Canadian Maritimes - Summer 2015 travel blog

another lake

aviation museum

ready for take-off

old flight simulator

light house

sunset


When we left Bonavista this morning it was parka weather and we spent at least at hour picking our way through thick fog. But by the time we got to Gander, the sun was out and we broke out the shorts. The locals have been telling us that this is the worst summer weather they have had in eighteen years and that they normally have summer temperatures. This is the first evidence of that we've had.

When you look at a large map of Newfoundland, it looks like a sponge. It puts the 10,000 lakes of Minnesota to shame. Our route took us from one lake shore to another with a bridge or causeway thrown in. Many of the forests are somewhat stunted looking. The rocky soil deposited here by the last glacial retreat combined with the nasty winters, makes for limited annual growth. The drive was beautiful, but there were few places to stop off for a photograph. Our shutter fingers are itching.

Our route took us through Gander, a small town of 11,000 whose name is more familiar to Americans than the much, much larger St. John's. It began as a British airbase in the 1930's and the location was chosen because of a low incidence of fog. Here we are about as close to Europe as you can get in North America, closer to Ireland than to the capital Ottawa. During World War II the Gander airport became hugely important for convoy escort and coast patrol aircraft as well as a refueling stop for military aircraft crossing the Atlantic. After the war the glitterati all stopped here to refuel, but once jets were invented, the number of planes landing here dwindled. It still is a major air traffic control hub. On 9/11 we heard a great deal about Gander when 42 international flights were diverted here as all flights were cancelled. The population of Gander suddenly doubled and the locals did a masterful job of feeding and housing their unexpected guests for the four days they inadvertently spent here.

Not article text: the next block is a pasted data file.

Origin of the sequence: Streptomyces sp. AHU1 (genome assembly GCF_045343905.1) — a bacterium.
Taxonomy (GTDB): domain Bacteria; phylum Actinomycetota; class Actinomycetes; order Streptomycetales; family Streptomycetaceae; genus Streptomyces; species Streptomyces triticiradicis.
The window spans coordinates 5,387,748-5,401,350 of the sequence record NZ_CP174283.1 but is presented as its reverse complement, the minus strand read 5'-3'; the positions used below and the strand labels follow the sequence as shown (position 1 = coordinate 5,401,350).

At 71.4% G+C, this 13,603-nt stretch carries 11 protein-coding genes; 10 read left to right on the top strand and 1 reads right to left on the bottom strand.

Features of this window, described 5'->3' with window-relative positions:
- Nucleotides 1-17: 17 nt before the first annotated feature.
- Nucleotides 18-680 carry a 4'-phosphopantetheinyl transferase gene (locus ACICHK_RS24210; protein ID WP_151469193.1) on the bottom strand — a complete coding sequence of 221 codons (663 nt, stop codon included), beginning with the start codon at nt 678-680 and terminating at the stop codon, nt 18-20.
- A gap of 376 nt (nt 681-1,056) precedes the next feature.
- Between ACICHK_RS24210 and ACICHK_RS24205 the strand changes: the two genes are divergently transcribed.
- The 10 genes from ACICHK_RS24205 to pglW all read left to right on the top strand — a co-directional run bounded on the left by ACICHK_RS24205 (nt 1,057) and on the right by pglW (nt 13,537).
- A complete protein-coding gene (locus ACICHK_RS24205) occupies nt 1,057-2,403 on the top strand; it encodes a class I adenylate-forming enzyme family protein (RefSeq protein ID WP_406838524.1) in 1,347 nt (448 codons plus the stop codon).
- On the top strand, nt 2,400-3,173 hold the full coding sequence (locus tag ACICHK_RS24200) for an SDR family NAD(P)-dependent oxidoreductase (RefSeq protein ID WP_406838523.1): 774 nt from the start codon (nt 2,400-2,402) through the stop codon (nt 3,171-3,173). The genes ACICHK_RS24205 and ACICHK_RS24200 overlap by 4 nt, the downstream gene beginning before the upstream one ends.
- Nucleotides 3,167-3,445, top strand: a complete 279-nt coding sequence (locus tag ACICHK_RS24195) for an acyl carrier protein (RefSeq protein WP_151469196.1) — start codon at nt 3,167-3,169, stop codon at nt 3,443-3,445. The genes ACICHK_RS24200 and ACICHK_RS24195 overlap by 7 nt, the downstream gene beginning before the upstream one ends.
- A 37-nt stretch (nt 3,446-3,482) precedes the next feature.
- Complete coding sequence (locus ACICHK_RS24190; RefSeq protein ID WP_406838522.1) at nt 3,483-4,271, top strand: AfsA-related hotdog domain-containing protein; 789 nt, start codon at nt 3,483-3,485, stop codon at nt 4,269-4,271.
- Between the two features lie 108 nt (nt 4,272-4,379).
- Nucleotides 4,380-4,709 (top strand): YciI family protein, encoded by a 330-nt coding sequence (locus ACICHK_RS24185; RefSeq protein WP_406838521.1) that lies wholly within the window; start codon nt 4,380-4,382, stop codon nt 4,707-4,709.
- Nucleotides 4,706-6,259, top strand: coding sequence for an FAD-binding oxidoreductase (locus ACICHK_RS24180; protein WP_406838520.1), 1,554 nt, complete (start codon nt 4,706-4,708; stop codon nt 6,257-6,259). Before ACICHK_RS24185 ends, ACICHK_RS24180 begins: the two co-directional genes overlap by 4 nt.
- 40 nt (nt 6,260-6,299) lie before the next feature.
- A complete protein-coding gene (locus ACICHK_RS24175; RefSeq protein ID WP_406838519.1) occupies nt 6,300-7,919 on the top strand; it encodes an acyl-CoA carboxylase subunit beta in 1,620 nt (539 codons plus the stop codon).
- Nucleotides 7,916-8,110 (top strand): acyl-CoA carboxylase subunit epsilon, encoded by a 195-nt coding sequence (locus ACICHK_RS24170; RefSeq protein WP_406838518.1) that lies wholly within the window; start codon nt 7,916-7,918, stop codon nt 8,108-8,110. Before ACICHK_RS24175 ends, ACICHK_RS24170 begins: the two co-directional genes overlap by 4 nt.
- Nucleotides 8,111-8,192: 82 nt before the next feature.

We packed about eight rigs into the tiny North Atlantic Museum of Aviation parking lot and paused to see some exhibits on the history of aviation in this area. It was nice spot to break up the drive, but the exhibits were underwhelming.

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